Browsing Tag: MD-80

This post is written by aviation and photography enthusiast Drew Vane about the MD-80:

Ahhh. I remember the good ole days when the aircraft were loud, smoked like a B-52 and fuel efficiency was unheard of. No, I’m not talking about the 60’s. I’m talking about yesterday.

An American Airlines MD-83 (Super 80) lifts off of Runway 36C at Charlotte-Douglas International Airport.

An American Airlines MD-83 (Super 80) lifts off of Runway 36C at Charlotte-Douglas International Airport.

As commercial aircraft manufacturers transitioned from props to jets, Douglas Aircraft Corporation developed a smaller jet aircraft for the shorter range domestic market. The 90—seat DC-9 first flew in 1965 and gave birth to additional series, culminating with the 50-series under the original DC-9 design. McDonnell-Douglas introduced its newest, longer version of the DC-9, fondly called the DC-9 Super 80, or MD-80. This 142-seat product of Long Beach, CA got its start with PSA Airlines (eventually to become US Airways). The MD-80 added 15 feet in length and 20 feet in wingspan, resulting in an additional 28 seats to the 139-seat DC-9-50.

Similarly, the MD-80 family (also called the “Mad Dogs”) has improved with each subsequent version. The MD-88 added aerodynamic improvements for longer range, a redesigned tail-cone, and glass cockpit. The MD-90 upgrade increased capacity to 150 passengers and replaced the Pratt & Whitney JT8D engines with quieter, more fuel efficient IAE V2500 engines. Following the merger of McDonnell-Douglas with Boeing in 1997, a further upgrade, the MD-95, was born which eventually became the 117 seat Boeing 717. The 717 added a more advanced cockpit, more efficient engines, fly-by wire controls, and other features to bring it into the 90’s and beyond. Strangely, the AFC (or Advanced Common Flightdeck) most closely resembles that of the massive MD-11. Over 2,400 DC-9 series aircraft have been produced over the last 40 years.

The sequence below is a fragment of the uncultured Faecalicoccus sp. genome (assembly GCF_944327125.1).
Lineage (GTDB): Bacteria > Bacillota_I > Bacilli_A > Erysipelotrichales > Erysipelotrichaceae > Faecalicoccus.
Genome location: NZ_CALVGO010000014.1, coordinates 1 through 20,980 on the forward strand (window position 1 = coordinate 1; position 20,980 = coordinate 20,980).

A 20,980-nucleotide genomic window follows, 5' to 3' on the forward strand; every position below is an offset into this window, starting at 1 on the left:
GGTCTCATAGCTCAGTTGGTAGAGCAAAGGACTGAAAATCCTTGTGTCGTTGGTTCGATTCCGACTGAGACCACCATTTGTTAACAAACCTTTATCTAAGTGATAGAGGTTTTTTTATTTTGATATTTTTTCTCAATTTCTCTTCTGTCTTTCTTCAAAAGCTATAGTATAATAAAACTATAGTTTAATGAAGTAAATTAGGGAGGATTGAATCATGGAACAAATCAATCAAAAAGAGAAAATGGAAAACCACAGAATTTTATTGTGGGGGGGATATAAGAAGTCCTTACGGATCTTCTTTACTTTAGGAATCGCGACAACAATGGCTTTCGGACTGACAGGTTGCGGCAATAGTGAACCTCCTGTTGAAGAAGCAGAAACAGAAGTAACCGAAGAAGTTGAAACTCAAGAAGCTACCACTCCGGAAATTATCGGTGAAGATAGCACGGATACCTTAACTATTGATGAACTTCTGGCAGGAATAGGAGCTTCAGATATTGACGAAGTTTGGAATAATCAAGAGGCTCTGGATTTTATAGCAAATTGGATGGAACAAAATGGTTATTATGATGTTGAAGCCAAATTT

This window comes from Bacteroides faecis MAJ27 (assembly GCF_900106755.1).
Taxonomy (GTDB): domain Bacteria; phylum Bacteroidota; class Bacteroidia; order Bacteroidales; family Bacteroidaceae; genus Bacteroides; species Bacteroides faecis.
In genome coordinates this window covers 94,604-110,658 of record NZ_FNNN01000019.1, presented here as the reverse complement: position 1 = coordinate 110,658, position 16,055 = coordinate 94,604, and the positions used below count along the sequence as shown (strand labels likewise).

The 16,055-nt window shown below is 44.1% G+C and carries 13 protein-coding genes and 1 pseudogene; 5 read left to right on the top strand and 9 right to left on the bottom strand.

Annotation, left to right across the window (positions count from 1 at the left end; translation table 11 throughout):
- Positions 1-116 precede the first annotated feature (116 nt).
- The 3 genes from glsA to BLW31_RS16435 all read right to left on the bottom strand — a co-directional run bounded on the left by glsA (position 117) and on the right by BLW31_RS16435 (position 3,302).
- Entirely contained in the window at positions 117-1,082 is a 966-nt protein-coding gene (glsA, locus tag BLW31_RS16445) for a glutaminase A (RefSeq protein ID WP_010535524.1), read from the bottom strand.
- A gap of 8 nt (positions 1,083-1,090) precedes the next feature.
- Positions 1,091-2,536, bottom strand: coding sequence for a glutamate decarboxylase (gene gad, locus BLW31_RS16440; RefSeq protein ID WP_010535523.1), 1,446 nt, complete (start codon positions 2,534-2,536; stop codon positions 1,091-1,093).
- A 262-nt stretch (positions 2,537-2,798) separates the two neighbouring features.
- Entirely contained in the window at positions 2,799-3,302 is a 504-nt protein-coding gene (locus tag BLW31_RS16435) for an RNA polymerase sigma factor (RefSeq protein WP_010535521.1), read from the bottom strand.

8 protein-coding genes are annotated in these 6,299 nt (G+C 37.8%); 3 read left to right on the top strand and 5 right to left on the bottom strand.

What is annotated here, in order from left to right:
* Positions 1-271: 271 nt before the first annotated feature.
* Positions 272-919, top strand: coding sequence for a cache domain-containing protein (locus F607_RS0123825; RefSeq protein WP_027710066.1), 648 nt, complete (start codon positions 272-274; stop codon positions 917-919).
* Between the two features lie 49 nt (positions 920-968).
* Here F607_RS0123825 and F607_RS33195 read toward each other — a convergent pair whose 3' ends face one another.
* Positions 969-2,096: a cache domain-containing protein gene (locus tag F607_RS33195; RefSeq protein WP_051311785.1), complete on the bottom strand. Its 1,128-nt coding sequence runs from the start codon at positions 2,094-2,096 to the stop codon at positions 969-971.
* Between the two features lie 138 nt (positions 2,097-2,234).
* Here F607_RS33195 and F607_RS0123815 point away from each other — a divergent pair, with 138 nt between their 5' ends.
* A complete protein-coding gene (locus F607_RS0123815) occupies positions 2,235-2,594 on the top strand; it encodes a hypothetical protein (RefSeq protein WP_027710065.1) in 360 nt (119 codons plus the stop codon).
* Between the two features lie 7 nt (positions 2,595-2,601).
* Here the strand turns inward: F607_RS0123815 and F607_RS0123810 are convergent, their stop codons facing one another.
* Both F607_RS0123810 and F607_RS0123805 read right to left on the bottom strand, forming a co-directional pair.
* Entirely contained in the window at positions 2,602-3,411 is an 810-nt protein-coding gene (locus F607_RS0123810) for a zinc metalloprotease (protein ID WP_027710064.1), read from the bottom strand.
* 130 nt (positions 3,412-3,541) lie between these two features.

Look Ma! No Rabies!  A Delta Air lines MD-88 slows after landing at Atlanta’s Hartsfield International Airport

Look Ma! No Rabies! A Delta Air lines MD-88 slows after landing at Atlanta’s Hartsfield International Airport

Although the seating configuration is a bit skewed (2-3), today you’ll still find these workhorses on domestic routes for Delta, American and Allegiant here in the US. The Boeing 717 is flown in the US by AirTran (soon to be Southwest) and Hawaiian Airlines. As of midway through 2010, there were over 450 Mad Dogs still flying here in the US with 100 or so still active in other countries.

Its been a long time since my last Mad Dog flight but I was pleasantly surprised last November when I flew with my family on an AirTran Boeing 717 down to Florida. The holidays brought free WiFi and the aircraft just felt newer compared to my memories of the Mad Dogs. Here in Charlotte, there are ample opportunities to spot the Airtran 717’s and Delta MD-88’s bound for Atlanta as well as the fully loaded American Super-80 bound for Fort Worth that seems to use every inch of the runway on taking off.

Mad Dog Wannabe:  An AirTran Boeing 717 taxis onto Runway 18L at Charlotte Douglas International Airport.